In the last episode, Franklin’s auntie and uncle got married, and somebody put LSD in the chocolate fountain. So everybody was eating chocolate-covered strawberries and then tripping out! It was a crazy episode and I’m waiting for the next one to see what happened because Franklin’s auntie just called a hit out on somebody they made a truce with. Oh, it’s finna get crazy! I’m trying to get married and have an LSD wedding now. Fuck it, let’s take it there.
Can you recommend something to listen to while smoking?
I’m big on Outkast—ATLiens, Aquemini, Speakerboxxx / The Love Below. I’ll go into an Outkast friends and family wormhole. Aquemini is probably my favorite, but it’s hard to decide.
Can you recommend something to read after getting baked?
I’ve been trying to get through this nifty booklet. It’s hard, though. I’ve been circling back on The Way of the Superior Man by David Deida. It’s a spiritual guide to mastering the challenges of women, work, and sexual desire. It’s a handy guide, a self-help book, for situations that I be in with women and work and sexual desires. It’s helped in my personal life. It’s good to read; it assures thoughts I’ve already had. It confirms thoughts I already be thinking. It’s like wow, I’m not crazy and I’m not wrong.
Who’s in your dream blunt rotation?
Beyonce, no doubt. Me and the Queen B. Jay-Z can come if he wants. We’ll probably be smoking some Monogram out of respect, but I’ll probably mix it with that Luigi OG just so I can get some fire in there and we can spliff it up. We’ll probably just be hanging out, internet shopping, listening to music and stuff. I wanna shop online with Beyonce’s card and smoke weed and watch movies and stuff. It would be a good time.
Oje Ken Ollivierre—the Jamaican artist known professionally as Protoje—is a thoughtful, contemplative individual—a thinker, if you will, who is consciously aware of his role as a creator and his responsibility as a creator to share what’s most authentic to him with the rest of the world.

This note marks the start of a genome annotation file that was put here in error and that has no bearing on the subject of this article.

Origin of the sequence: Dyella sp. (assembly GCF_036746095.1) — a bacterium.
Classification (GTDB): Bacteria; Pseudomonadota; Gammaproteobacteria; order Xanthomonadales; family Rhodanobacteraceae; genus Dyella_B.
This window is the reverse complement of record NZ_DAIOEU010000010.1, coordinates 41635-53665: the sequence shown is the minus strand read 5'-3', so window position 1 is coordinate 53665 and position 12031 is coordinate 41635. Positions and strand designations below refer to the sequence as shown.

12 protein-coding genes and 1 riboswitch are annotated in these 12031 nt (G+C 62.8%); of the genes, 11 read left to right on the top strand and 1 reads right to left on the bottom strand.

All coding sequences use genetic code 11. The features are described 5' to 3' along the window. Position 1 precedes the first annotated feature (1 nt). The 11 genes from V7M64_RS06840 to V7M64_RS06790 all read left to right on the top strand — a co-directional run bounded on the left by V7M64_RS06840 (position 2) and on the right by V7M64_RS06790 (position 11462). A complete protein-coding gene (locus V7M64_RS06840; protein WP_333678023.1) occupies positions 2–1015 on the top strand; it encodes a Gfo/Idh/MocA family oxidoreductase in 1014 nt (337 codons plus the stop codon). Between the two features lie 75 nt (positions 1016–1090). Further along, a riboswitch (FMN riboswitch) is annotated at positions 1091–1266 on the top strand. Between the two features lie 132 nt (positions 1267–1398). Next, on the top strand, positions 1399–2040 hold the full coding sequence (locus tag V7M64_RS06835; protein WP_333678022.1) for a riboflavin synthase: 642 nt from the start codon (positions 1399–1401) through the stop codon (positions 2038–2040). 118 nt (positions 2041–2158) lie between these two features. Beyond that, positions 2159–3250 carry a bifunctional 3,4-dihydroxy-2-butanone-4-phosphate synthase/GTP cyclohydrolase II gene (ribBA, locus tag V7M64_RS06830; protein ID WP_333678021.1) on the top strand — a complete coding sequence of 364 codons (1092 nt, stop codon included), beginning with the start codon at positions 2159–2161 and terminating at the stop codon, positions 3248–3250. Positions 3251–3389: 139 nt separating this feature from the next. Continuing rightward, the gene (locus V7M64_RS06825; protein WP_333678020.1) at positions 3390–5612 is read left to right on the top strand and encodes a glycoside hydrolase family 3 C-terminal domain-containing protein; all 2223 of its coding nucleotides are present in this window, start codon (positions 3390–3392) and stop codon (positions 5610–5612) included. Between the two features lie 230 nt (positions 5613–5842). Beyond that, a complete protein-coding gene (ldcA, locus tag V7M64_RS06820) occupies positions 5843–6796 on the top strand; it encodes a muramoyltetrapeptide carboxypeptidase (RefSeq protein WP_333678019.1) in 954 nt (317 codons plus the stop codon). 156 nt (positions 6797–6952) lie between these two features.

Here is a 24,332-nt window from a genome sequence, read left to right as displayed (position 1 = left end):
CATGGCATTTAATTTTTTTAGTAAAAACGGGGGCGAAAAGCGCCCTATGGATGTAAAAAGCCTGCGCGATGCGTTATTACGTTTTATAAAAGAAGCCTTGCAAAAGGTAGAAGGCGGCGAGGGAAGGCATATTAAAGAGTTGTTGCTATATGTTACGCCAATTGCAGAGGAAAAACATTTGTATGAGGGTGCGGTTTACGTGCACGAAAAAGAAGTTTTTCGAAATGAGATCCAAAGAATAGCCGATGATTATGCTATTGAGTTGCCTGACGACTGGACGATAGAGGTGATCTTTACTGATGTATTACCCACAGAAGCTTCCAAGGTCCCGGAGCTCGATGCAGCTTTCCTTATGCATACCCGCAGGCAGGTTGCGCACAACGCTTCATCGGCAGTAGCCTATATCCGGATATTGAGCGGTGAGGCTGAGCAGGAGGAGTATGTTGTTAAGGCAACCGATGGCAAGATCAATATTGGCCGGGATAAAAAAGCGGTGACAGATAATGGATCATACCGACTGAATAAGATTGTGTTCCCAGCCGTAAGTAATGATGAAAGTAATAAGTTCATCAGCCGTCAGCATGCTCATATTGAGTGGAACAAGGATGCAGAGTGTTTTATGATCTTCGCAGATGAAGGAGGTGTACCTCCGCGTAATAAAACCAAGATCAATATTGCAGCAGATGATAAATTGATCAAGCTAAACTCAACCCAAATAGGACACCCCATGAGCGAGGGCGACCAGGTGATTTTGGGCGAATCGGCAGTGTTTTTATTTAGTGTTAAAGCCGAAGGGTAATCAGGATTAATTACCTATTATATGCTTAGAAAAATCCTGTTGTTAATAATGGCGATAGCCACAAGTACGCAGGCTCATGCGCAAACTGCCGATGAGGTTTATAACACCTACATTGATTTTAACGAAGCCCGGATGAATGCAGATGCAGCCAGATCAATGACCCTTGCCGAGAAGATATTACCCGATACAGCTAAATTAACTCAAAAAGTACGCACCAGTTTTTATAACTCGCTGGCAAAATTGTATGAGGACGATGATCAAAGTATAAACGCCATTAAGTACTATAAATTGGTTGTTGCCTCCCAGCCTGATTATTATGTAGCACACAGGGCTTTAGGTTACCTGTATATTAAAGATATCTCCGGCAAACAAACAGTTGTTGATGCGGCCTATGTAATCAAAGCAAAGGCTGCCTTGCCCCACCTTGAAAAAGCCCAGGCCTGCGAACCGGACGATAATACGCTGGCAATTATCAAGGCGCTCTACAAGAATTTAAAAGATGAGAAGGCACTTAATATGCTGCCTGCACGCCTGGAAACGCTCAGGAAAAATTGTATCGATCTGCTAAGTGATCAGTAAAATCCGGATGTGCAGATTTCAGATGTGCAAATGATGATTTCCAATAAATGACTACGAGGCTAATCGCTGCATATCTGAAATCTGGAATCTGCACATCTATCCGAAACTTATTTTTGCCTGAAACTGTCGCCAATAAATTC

Born into a family of music-minded parents, music started as a hobby for Protoje and eventually took form as a career once he made the conscious decision to go all-in and dedicate himself to his craft. His latest album Third Time’s A Charm acts as a culminating expression of his life experiences and feelings that have brought him through to the present moment.
When we connect over Zoom, Protoje is in a happy, expressive mood—having just taken a quick puff—and from a free and open mindset begins to share his journey through music, his relationship with cannabis, how he channels a higher power for his music’s creation, and how that higher power gives life to further music creation, performance, and sustenance.
High Times: Growing up in a musical family with both parents being musicians, was music always the path for you growing up in that environment?
Protoje: I really wanted to be an athlete first. I wanted to be a long distance runner and was obsessed with basketball in my teens. I always loved music and was involved in it, but it was like a hobby to me.
A little bit before I left high school I started to realize that the idea of getting a job or working somewhere was not sitting well. Not realizing the work it would take to be an artist, I thought maybe I could become one. Everyone was telling me how good I was and I could see how they were reacting [to my music]. So I declared that I was going to be an artist and that was what I was going to do [for “work”].
What was it about the artistic lifestyle that you realized was different from running, different from having a nine-to-five—what was it that really captivated your spirit?
To be honest, it was people’s reactions to hearing me DJ or doing other stuff. I just thought it would be a good way for me to express myself. I think where I felt most natural and felt most happy and content was writing music and singing it to my friends. I would get very excited and it’s what brought me joy.
So there’s a fulfillment element then that being on stage and expressing yourself provides, perhaps in a way that other occupations may not.
I think so. As simple as it is, I just didn’t want to have to report to anyone. I grew up with parents who always helped me feel very free. They had such busy schedules that they just kind of let me set my schedule, so it was very hard for me to adjust to operating on someone else’s clock. Doing so takes away my joy, so I knew that while I wanted to pursue music, I’d also have to do it under my own label. I just really didn’t want to have to report to someone, so I built my entire creative process around that.